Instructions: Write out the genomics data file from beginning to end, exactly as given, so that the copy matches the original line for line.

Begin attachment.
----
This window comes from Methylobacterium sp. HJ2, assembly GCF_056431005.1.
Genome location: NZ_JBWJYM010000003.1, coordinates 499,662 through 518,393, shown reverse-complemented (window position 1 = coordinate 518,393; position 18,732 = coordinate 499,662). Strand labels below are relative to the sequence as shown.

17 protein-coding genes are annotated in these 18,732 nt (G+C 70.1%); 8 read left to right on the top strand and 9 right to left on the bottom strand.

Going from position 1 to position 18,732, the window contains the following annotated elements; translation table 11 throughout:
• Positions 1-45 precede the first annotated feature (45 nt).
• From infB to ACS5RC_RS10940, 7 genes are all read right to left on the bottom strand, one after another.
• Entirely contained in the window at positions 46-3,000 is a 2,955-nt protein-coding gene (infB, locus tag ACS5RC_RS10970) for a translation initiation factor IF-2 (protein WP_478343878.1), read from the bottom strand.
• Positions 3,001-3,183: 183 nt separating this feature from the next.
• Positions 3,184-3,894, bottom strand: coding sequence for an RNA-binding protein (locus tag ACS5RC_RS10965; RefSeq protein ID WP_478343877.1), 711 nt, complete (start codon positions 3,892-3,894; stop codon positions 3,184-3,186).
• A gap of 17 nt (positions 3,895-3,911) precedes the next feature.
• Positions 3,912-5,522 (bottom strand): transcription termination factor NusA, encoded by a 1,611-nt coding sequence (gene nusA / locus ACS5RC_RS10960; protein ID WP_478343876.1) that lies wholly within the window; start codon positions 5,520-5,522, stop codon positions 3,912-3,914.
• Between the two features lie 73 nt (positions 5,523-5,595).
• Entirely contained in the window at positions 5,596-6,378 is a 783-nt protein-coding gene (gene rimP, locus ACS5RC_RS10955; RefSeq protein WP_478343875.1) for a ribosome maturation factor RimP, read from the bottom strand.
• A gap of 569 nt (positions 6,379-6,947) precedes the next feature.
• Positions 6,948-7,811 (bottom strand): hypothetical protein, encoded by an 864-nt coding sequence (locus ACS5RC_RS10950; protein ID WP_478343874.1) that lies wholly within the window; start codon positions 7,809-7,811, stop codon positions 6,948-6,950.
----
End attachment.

This window comes from Methylobacterium sp. HJ2, assembly GCF_056431005.1.
Genome location: NZ_JBWJYM010000003.1, coordinates 499,662 through 518,393, shown reverse-complemented (window position 1 = coordinate 518,393; position 18,732 = coordinate 499,662). Strand labels below are relative to the sequence as shown.

17 protein-coding genes are annotated in these 18,732 nt (G+C 70.1%); 8 read left to right on the top strand and 9 right to left on the bottom strand.

Going from position 1 to position 18,732, the window contains the following annotated elements; translation table 11 throughout:
• Positions 1-45 precede the first annotated feature (45 nt).
• From infB to ACS5RC_RS10940, 7 genes are all read right to left on the bottom strand, one after another.
• Entirely contained in the window at positions 46-3,000 is a 2,955-nt protein-coding gene (infB, locus tag ACS5RC_RS10970) for a translation initiation factor IF-2 (protein WP_478343878.1), read from the bottom strand.
• Positions 3,001-3,183: 183 nt separating this feature from the next.
• Positions 3,184-3,894, bottom strand: coding sequence for an RNA-binding protein (locus tag ACS5RC_RS10965; RefSeq protein ID WP_478343877.1), 711 nt, complete (start codon positions 3,892-3,894; stop codon positions 3,184-3,186).
• A gap of 17 nt (positions 3,895-3,911) precedes the next feature.
• Positions 3,912-5,522 (bottom strand): transcription termination factor NusA, encoded by a 1,611-nt coding sequence (gene nusA / locus ACS5RC_RS10960; protein ID WP_478343876.1) that lies wholly within the window; start codon positions 5,520-5,522, stop codon positions 3,912-3,914.
• Between the two features lie 73 nt (positions 5,523-5,595).
• Entirely contained in the window at positions 5,596-6,378 is a 783-nt protein-coding gene (gene rimP, locus ACS5RC_RS10955; RefSeq protein WP_478343875.1) for a ribosome maturation factor RimP, read from the bottom strand.
• A gap of 569 nt (positions 6,379-6,947) precedes the next feature.
• Positions 6,948-7,811 (bottom strand): hypothetical protein, encoded by an 864-nt coding sequence (locus ACS5RC_RS10950; protein ID WP_478343874.1) that lies wholly within the window; start codon positions 7,809-7,811, stop codon positions 6,948-6,950.